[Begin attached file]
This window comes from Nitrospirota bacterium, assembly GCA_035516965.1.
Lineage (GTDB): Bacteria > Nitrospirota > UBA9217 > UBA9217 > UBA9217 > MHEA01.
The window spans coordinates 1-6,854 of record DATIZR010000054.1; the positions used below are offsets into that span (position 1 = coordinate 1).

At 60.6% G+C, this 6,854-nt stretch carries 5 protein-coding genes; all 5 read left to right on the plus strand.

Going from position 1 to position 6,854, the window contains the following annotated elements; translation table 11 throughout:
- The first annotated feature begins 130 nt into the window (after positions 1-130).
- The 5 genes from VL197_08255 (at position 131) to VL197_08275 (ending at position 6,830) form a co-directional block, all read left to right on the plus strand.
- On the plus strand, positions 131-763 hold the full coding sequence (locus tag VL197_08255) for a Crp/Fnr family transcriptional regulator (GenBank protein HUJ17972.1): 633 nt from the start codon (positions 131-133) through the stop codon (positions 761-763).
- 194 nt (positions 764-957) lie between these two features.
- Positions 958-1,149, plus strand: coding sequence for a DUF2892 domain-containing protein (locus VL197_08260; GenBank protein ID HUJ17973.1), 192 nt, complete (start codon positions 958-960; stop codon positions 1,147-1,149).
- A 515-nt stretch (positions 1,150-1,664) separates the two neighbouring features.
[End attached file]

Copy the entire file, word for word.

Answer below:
This window comes from Nitrospirota bacterium, assembly GCA_035516965.1.
Lineage (GTDB): Bacteria > Nitrospirota > UBA9217 > UBA9217 > UBA9217 > MHEA01.
The window spans coordinates 1-6,854 of record DATIZR010000054.1; the positions used below are offsets into that span (position 1 = coordinate 1).

At 60.6% G+C, this 6,854-nt stretch carries 5 protein-coding genes; all 5 read left to right on the plus strand.

Going from position 1 to position 6,854, the window contains the following annotated elements; translation table 11 throughout:
- The first annotated feature begins 130 nt into the window (after positions 1-130).
- The 5 genes from VL197_08255 (at position 131) to VL197_08275 (ending at position 6,830) form a co-directional block, all read left to right on the plus strand.
- On the plus strand, positions 131-763 hold the full coding sequence (locus tag VL197_08255) for a Crp/Fnr family transcriptional regulator (GenBank protein HUJ17972.1): 633 nt from the start codon (positions 131-133) through the stop codon (positions 761-763).
- 194 nt (positions 764-957) lie between these two features.
- Positions 958-1,149, plus strand: coding sequence for a DUF2892 domain-containing protein (locus VL197_08260; GenBank protein ID HUJ17973.1), 192 nt, complete (start codon positions 958-960; stop codon positions 1,147-1,149).
- A 515-nt stretch (positions 1,150-1,664) separates the two neighbouring features.